What are the top 5 responses of Trump supporters to his encouraging Russian espionage against the US?
- The media is lying about what he said.
- Ya, but Hillary…
- He really meant to say…
- Ya but Hillary…
- Ya, but Hillary…
When does the love of Country “trump” the hatred of Hillary Clinton? I am not a big Hillary supporter. In fact, I am pretty angry at the Dems for anointing her as the candidate even before the primary process began. Is there any doubt that Bernie, or nearly anyone else as the nominee would mean a huge advantage in the polls right now? However, the comments of Trump encouraging a foreign power to commit espionage may not be treason per se, but is certainly a felonious act. It is a felony to encourage a crime, and hacking any private citizen’s e-mails, let alone those of the State Department’s. So what does the Party of “Law and Order” have to say in response? Nothing.
I sat marveling at the hypocrisy exploding from the Republican National Convention when they all chanted “Blue Lives Matter” – the same Party that blocked bills to help support 9/11 first repsonders for years. The Party that has tried to lay sole claim to patriotism now stands in silence as their candidate encourages our adversaries to spy.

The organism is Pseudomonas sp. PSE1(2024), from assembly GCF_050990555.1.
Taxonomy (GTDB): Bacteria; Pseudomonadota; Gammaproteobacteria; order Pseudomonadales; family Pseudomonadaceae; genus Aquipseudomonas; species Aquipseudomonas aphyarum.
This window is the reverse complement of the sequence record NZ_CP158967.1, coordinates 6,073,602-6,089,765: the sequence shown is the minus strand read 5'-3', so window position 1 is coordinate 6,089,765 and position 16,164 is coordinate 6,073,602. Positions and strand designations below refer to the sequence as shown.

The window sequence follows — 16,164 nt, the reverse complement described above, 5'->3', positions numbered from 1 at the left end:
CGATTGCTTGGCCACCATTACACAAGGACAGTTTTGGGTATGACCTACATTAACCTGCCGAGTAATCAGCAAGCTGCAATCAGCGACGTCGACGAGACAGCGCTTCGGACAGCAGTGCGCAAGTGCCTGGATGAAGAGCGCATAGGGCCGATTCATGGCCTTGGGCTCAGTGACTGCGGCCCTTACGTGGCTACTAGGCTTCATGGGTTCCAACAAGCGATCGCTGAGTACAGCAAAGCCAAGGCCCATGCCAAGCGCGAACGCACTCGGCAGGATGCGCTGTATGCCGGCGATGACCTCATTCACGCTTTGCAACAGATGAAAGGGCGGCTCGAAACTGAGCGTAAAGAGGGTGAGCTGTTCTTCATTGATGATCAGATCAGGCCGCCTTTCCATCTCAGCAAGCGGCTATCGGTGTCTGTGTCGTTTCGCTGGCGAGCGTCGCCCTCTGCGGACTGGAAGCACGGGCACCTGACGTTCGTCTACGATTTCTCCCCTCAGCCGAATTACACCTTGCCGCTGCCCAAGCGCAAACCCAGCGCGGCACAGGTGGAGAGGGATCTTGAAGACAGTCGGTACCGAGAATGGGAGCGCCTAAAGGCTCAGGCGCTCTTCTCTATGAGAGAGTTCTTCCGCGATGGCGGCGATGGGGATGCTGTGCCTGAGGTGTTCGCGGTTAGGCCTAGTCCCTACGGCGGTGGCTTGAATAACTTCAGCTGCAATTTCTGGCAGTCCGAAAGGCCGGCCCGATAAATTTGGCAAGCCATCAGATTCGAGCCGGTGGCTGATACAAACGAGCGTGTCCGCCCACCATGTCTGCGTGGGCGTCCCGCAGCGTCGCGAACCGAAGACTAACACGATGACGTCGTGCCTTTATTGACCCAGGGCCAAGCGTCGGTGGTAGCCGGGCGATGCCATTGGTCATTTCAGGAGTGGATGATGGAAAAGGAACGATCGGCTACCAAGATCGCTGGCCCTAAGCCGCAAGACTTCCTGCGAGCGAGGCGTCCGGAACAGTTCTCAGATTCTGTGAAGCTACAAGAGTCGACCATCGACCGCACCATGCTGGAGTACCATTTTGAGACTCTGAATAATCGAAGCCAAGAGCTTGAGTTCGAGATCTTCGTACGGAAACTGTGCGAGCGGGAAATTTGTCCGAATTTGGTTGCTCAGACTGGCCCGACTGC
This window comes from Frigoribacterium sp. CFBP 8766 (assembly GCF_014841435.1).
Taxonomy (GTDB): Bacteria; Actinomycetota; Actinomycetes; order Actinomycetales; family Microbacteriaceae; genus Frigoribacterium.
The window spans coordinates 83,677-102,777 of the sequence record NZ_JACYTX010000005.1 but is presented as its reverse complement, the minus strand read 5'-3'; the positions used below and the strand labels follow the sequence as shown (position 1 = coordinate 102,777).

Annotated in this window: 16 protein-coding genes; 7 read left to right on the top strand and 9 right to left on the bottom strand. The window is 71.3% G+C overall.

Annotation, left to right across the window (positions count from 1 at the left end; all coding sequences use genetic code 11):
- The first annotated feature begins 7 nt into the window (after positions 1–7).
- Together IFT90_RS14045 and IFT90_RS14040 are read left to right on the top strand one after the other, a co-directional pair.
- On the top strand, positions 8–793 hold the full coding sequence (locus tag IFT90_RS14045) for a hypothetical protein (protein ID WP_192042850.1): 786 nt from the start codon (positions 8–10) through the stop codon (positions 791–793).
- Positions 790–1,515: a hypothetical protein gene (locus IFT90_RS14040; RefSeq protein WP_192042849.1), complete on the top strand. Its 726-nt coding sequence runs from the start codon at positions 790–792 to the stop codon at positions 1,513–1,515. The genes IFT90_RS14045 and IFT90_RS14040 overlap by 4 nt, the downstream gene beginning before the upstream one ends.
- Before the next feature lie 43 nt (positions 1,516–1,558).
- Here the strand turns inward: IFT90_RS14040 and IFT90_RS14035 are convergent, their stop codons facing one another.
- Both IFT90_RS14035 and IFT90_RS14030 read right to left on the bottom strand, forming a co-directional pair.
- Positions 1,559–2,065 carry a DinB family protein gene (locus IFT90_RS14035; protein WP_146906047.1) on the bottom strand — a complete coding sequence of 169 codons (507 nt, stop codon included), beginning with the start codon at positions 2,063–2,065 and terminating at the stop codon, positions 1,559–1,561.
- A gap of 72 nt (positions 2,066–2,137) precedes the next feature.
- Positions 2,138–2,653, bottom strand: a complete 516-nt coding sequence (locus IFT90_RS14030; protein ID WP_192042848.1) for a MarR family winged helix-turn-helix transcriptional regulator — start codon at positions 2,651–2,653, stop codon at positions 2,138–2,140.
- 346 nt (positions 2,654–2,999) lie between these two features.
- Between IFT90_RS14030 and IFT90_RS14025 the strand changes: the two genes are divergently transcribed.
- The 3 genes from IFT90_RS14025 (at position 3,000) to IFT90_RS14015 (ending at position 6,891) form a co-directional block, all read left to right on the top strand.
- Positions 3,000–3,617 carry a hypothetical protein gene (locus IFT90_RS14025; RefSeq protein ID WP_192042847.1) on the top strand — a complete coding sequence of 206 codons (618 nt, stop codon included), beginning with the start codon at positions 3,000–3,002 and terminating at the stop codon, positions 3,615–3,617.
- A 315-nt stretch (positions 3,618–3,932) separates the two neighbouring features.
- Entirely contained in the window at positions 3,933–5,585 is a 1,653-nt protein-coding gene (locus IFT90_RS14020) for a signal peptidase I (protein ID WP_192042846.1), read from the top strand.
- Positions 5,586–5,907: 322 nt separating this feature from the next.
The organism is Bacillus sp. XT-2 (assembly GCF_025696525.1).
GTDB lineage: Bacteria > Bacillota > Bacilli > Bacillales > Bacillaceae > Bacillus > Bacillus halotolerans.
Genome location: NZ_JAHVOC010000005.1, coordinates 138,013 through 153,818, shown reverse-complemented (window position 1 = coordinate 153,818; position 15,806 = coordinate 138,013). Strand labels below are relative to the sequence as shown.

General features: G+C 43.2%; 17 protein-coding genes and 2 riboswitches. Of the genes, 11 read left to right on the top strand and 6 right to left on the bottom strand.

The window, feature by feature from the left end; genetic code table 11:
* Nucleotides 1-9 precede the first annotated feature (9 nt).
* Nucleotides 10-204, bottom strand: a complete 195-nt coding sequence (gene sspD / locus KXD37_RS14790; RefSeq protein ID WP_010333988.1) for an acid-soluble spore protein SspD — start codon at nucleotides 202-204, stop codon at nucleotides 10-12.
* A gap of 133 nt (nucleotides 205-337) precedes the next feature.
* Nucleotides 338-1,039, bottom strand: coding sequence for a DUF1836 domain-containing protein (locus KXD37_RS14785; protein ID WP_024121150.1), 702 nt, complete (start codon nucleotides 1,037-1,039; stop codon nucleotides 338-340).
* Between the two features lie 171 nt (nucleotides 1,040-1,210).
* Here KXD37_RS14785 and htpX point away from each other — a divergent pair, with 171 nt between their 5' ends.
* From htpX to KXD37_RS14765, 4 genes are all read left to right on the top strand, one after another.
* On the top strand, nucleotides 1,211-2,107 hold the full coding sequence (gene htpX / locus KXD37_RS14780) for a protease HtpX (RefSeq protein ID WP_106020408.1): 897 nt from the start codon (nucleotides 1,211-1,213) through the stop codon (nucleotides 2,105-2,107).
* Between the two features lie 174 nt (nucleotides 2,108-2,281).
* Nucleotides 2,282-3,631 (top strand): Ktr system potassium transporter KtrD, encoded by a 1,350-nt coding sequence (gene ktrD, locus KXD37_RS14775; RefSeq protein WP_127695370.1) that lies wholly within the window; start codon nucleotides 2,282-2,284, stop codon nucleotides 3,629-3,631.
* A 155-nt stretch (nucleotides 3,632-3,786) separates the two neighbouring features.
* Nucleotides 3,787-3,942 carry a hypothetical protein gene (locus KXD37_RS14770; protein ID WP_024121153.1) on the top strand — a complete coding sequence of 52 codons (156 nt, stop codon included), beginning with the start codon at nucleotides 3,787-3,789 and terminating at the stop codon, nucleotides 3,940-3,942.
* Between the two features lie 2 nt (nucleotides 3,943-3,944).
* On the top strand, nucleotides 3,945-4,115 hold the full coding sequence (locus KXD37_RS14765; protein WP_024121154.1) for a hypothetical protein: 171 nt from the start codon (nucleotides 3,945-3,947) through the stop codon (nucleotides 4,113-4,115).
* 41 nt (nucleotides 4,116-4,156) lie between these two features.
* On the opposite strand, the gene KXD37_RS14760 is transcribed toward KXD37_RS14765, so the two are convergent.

Was this an act of treason? Probably not his motive, but Trump is so ignorant of National Security issues and self-centered that he still sees no problems with compromising national security if it serves his purposes. Come to think of it… isn’t that why they wanted to throw Hillary in jail?
August 5, 2016
It was perhaps the most important speech at the Democratic National Convention, and may be of any in this campaign. Mr. Khan became the face and voice of American Muslims in such a dignified and effective way that it could affect the Fall election. Most Americans have no personal relationship with a Muslim family. I have known several through my work as a trial lawyer. So when Trump and his allies began to caricaturize American Muslims as “silent participants” in terrorism (Trump said they are not “turning over the terrorists,”) and claiming they seek to impose Shari’a law in the United States, many Americans believed them.